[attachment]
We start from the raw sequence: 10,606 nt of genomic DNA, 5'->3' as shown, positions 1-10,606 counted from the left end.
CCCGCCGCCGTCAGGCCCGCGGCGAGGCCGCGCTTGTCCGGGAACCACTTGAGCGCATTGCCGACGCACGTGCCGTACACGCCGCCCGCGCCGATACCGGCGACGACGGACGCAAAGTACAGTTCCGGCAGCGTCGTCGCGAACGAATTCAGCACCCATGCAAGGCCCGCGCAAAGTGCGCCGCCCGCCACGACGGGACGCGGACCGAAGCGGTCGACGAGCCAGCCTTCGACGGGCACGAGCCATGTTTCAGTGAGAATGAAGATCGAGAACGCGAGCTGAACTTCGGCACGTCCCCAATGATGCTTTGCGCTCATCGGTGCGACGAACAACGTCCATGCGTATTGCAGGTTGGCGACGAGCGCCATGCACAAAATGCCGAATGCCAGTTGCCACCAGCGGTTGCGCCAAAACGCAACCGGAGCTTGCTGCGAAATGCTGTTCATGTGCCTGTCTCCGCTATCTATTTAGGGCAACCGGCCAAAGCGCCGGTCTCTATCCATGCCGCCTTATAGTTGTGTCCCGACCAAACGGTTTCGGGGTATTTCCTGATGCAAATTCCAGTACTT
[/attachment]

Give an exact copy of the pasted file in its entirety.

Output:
We start from the raw sequence: 10,606 nt of genomic DNA, 5'->3' as shown, positions 1-10,606 counted from the left end.
CCCGCCGCCGTCAGGCCCGCGGCGAGGCCGCGCTTGTCCGGGAACCACTTGAGCGCATTGCCGACGCACGTGCCGTACACGCCGCCCGCGCCGATACCGGCGACGACGGACGCAAAGTACAGTTCCGGCAGCGTCGTCGCGAACGAATTCAGCACCCATGCAAGGCCCGCGCAAAGTGCGCCGCCCGCCACGACGGGACGCGGACCGAAGCGGTCGACGAGCCAGCCTTCGACGGGCACGAGCCATGTTTCAGTGAGAATGAAGATCGAGAACGCGAGCTGAACTTCGGCACGTCCCCAATGATGCTTTGCGCTCATCGGTGCGACGAACAACGTCCATGCGTATTGCAGGTTGGCGACGAGCGCCATGCACAAAATGCCGAATGCCAGTTGCCACCAGCGGTTGCGCCAAAACGCAACCGGAGCTTGCTGCGAAATGCTGTTCATGTGCCTGTCTCCGCTATCTATTTAGGGCAACCGGCCAAAGCGCCGGTCTCTATCCATGCCGCCTTATAGTTGTGTCCCGACCAAACGGTTTCGGGGTATTTCCTGATGCAAATTCCAGTACTT